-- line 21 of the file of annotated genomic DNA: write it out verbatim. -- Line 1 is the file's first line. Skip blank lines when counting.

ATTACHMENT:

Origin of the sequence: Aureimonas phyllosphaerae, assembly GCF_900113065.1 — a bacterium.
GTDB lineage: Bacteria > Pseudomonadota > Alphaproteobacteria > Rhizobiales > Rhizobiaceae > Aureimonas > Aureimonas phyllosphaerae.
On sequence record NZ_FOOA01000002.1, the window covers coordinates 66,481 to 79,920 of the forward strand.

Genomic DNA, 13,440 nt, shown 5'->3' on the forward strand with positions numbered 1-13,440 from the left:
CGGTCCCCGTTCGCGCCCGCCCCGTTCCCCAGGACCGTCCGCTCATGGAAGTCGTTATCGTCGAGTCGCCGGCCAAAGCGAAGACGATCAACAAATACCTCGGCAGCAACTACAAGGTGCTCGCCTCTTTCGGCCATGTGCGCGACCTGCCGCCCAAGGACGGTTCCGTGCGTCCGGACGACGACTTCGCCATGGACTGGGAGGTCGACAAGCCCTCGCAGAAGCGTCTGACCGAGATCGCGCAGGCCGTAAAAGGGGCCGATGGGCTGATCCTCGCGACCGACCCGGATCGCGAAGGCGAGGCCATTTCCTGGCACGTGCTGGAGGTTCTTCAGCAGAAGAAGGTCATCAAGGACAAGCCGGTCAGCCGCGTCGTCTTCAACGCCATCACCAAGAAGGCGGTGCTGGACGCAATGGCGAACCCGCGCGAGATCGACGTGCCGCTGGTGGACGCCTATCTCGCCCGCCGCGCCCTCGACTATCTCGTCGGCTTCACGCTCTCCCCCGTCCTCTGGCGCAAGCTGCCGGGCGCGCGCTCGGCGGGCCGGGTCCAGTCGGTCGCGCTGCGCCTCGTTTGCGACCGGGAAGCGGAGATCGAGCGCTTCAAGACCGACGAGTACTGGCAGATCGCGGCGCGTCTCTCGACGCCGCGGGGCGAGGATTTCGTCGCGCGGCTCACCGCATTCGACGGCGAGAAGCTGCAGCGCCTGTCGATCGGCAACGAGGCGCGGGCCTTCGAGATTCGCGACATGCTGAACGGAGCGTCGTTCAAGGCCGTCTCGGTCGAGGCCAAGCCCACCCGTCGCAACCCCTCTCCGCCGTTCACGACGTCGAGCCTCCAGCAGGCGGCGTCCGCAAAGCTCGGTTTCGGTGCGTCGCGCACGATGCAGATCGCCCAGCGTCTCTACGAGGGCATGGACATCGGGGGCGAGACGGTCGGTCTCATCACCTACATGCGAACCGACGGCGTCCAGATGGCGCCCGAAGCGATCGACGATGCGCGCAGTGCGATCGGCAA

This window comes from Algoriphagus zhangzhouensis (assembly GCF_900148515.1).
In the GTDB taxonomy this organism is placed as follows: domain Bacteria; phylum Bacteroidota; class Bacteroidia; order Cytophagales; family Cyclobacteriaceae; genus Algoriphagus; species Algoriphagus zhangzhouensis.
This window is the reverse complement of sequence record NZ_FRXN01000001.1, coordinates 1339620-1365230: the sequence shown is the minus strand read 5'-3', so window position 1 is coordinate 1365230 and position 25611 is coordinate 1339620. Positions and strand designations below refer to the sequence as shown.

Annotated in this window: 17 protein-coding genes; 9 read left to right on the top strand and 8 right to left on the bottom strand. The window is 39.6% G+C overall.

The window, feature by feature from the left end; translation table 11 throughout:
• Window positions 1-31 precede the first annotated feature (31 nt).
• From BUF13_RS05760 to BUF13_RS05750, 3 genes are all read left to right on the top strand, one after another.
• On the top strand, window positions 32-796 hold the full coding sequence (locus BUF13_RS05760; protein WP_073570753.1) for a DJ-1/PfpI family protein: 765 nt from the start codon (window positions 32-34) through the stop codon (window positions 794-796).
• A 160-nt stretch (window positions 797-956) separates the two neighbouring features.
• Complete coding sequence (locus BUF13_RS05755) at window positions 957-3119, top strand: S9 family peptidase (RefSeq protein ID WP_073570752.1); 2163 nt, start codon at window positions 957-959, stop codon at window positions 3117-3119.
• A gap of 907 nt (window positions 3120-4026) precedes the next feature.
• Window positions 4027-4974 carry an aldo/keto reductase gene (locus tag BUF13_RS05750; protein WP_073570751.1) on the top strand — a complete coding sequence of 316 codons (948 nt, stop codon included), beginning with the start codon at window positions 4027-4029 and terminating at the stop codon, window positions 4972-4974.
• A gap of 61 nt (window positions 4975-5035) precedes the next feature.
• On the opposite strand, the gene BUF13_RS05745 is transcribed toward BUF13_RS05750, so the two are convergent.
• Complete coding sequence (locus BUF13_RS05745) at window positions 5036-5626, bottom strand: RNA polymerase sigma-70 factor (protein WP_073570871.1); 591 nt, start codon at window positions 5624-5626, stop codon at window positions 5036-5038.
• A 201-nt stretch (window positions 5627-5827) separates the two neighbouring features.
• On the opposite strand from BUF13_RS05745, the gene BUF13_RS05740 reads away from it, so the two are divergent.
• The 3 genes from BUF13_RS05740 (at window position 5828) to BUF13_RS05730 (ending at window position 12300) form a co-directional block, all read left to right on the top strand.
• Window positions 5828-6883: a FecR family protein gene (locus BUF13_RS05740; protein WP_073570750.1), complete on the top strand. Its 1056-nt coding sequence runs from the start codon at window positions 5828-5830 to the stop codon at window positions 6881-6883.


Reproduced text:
• A 201-nt stretch (window positions 5627-5827) separates the two neighbouring features.